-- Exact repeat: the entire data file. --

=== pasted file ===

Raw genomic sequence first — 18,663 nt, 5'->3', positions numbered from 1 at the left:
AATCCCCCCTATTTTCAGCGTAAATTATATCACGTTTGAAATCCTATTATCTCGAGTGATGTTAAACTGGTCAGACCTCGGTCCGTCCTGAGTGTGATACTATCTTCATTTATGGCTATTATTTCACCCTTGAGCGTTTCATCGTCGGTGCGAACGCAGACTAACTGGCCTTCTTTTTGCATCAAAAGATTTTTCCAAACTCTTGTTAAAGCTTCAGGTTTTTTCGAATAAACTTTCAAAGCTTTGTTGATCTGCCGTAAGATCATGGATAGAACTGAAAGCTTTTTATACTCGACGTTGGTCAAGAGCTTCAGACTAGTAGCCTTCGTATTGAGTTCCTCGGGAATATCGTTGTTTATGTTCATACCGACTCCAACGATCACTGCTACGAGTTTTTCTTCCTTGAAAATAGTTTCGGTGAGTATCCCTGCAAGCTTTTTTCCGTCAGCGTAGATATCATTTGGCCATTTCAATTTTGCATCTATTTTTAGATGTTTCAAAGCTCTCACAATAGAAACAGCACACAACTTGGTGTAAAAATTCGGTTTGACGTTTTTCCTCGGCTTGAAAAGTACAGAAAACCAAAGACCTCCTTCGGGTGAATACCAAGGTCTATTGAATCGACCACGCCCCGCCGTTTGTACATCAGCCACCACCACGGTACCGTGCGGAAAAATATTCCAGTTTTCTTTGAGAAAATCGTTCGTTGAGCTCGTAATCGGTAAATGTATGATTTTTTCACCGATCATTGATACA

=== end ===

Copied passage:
Raw genomic sequence first — 18,663 nt, 5'->3', positions numbered from 1 at the left:
AATCCCCCCTATTTTCAGCGTAAATTATATCACGTTTGAAATCCTATTATCTCGAGTGATGTTAAACTGGTCAGACCTCGGTCCGTCCTGAGTGTGATACTATCTTCATTTATGGCTATTATTTCACCCTTGAGCGTTTCATCGTCGGTGCGAACGCAGACTAACTGGCCTTCTTTTTGCATCAAAAGATTTTTCCAAACTCTTGTTAAAGCTTCAGGTTTTTTCGAATAAACTTTCAAAGCTTTGTTGATCTGCCGTAAGATCATGGATAGAACTGAAAGCTTTTTATACTCGACGTTGGTCAAGAGCTTCAGACTAGTAGCCTTCGTATTGAGTTCCTCGGGAATATCGTTGTTTATGTTCATACCGACTCCAACGATCACTGCTACGAGTTTTTCTTCCTTGAAAATAGTTTCGGTGAGTATCCCTGCAAGCTTTTTTCCGTCAGCGTAGATATCATTTGGCCATTTCAATTTTGCATCTATTTTTAGATGTTTCAAAGCTCTCACAATAGAAACAGCACACAACTTGGTGTAAAAATTCGGTTTGACGTTTTTCCTCGGCTTGAAAAGTACAGAAAACCAAAGACCTCCTTCGGGTGAATACCAAGGTCTATTGAATCGACCACGCCCCGCCGTTTGTACATCAGCCACCACCACGGTACCGTGCGGAAAAATATTCCAGTTTTCTTTGAGAAAATCGTTCGTTGAGCTCGTAATCGGTAAATGTATGATTTTTTCACCGATCATTGATACA